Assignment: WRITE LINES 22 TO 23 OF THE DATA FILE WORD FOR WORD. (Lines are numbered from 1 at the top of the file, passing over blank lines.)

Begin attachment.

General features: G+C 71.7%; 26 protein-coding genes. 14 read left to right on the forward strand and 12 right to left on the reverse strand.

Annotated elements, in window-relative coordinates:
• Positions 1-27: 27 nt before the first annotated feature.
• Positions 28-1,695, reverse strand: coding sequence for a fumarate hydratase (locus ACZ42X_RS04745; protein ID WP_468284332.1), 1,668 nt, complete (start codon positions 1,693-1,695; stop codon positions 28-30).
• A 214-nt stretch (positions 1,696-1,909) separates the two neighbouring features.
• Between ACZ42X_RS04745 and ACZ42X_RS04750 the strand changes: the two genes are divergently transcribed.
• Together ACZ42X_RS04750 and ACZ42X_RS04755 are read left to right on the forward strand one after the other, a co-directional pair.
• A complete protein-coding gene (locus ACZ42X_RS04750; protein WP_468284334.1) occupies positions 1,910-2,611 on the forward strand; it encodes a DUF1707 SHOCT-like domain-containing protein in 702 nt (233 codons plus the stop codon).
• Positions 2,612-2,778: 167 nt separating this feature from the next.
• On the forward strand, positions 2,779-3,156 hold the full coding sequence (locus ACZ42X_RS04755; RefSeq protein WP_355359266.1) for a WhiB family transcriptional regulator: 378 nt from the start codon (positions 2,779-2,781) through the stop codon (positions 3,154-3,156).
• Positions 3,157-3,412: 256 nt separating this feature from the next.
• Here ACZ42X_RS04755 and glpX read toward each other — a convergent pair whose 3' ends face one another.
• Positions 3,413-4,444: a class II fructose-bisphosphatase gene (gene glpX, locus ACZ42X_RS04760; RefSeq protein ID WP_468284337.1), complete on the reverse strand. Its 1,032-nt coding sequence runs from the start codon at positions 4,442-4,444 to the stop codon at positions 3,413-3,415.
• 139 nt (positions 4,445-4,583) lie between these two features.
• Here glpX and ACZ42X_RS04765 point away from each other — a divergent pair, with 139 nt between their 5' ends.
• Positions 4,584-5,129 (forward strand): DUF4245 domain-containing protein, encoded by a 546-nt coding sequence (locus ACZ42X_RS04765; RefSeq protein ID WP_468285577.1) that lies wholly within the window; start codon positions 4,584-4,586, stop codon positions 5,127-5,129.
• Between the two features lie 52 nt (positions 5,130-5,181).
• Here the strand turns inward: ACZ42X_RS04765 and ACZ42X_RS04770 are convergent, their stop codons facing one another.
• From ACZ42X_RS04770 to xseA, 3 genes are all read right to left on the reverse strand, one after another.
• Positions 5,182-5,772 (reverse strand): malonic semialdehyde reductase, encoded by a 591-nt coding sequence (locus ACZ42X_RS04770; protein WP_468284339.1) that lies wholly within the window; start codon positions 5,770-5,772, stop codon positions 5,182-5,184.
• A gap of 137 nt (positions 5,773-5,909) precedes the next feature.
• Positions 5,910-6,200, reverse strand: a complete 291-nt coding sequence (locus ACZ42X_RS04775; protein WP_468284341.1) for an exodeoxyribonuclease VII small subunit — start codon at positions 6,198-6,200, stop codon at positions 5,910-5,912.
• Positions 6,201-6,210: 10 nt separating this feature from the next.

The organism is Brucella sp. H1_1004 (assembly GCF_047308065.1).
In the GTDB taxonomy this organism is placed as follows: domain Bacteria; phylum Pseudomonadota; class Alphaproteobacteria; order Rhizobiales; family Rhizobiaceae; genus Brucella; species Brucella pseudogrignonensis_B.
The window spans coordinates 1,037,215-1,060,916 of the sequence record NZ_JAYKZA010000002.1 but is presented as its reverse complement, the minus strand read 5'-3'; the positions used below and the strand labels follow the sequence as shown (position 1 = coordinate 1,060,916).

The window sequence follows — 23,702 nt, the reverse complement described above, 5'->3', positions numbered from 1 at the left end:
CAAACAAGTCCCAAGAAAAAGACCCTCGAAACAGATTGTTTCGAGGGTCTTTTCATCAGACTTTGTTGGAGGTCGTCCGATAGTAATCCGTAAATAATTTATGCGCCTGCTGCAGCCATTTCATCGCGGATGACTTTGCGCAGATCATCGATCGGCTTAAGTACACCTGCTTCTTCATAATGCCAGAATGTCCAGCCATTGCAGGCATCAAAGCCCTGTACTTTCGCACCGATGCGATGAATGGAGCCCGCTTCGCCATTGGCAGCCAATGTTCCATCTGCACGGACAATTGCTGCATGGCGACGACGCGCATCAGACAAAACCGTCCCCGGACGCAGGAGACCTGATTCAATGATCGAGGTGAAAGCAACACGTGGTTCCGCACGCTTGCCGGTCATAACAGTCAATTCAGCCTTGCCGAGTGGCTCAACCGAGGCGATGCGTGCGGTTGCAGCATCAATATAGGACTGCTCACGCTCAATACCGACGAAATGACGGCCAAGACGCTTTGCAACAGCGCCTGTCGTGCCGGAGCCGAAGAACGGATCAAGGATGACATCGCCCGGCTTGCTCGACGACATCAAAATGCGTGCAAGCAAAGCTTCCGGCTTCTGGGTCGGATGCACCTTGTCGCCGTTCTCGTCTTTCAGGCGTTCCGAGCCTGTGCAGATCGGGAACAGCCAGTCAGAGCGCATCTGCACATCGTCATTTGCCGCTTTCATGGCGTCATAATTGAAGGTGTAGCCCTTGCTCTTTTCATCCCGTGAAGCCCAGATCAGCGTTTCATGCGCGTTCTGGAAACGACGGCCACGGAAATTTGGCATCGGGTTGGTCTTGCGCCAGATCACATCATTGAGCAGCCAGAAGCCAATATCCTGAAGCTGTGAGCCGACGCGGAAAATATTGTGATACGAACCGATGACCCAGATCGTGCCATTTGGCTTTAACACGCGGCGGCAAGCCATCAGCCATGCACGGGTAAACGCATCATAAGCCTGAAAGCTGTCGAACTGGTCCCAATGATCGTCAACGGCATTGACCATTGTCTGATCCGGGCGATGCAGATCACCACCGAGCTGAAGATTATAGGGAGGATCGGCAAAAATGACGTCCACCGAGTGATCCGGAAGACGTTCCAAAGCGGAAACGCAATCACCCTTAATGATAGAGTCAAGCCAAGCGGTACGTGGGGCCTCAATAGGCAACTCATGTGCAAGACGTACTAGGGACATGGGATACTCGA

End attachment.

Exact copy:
• Positions 5,910-6,200, reverse strand: a complete 291-nt coding sequence (locus ACZ42X_RS04775; protein WP_468284341.1) for an exodeoxyribonuclease VII small subunit — start codon at positions 6,198-6,200, stop codon at positions 5,910-5,912.
• Positions 6,201-6,210: 10 nt separating this feature from the next.